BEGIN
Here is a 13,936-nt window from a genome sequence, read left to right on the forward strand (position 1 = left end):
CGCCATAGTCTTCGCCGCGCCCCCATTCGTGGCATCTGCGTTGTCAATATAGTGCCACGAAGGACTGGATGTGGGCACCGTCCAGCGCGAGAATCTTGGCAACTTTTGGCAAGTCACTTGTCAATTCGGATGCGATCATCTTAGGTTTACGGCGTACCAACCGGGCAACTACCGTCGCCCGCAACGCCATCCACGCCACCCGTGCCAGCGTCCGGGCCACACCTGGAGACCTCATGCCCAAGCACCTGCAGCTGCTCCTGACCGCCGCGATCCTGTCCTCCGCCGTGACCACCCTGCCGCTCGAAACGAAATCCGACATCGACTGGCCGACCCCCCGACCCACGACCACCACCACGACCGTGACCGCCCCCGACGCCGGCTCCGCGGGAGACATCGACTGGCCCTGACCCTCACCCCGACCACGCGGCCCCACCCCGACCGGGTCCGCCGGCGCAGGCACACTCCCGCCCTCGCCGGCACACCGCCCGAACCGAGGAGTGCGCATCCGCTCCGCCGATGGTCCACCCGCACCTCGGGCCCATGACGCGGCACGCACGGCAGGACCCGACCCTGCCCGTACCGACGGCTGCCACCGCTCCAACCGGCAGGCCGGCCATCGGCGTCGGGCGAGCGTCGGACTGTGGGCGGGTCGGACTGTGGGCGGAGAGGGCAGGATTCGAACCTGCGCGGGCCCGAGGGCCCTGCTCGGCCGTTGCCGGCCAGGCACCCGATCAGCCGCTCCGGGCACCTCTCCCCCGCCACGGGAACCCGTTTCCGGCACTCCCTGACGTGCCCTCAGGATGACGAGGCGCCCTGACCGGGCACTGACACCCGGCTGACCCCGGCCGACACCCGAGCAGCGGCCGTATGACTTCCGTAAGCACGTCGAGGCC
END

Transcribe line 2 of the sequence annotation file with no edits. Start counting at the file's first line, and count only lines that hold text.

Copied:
CGCCATAGTCTTCGCCGCGCCCCCATTCGTGGCATCTGCGTTGTCAATATAGTGCCACGAAGGACTGGATGTGGGCACCGTCCAGCGCGAGAATCTTGGCAACTTTTGGCAAGTCACTTGTCAATTCGGATGCGATCATCTTAGGTTTACGGCGTACCAACCGGGCAACTACCGTCGCCCGCAACGCCATCCACGCCACCCGTGCCAGCGTCCGGGCCACACCTGGAGACCTCATGCCCAAGCACCTGCAGCTGCTCCTGACCGCCGCGATCCTGTCCTCCGCCGTGACCACCCTGCCGCTCGAAACGAAATCCGACATCGACTGGCCGACCCCCCGACCCACGACCACCACCACGACCGTGACCGCCCCCGACGCCGGCTCCGCGGGAGACATCGACTGGCCCTGACCCTCACCCCGACCACGCGGCCCCACCCCGACCGGGTCCGCCGGCGCAGGCACACTCCCGCCCTCGCCGGCACACCGCCCGAACCGAGGAGTGCGCATCCGCTCCGCCGATGGTCCACCCGCACCTCGGGCCCATGACGCGGCACGCACGGCAGGACCCGACCCTGCCCGTACCGACGGCTGCCACCGCTCCAACCGGCAGGCCGGCCATCGGCGTCGGGCGAGCGTCGGACTGTGGGCGGGTCGGACTGTGGGCGGAGAGGGCAGGATTCGAACCTGCGCGGGCCCGAGGGCCCTGCTCGGCCGTTGCCGGCCAGGCACCCGATCAGCCGCTCCGGGCACCTCTCCCCCGCCACGGGAACCCGTTTCCGGCACTCCCTGACGTGCCCTCAGGATGACGAGGCGCCCTGACCGGGCACTGACACCCGGCTGACCCCGGCCGACACCCGAGCAGCGGCCGTATGACTTCCGTAAGCACGTCGAGGCC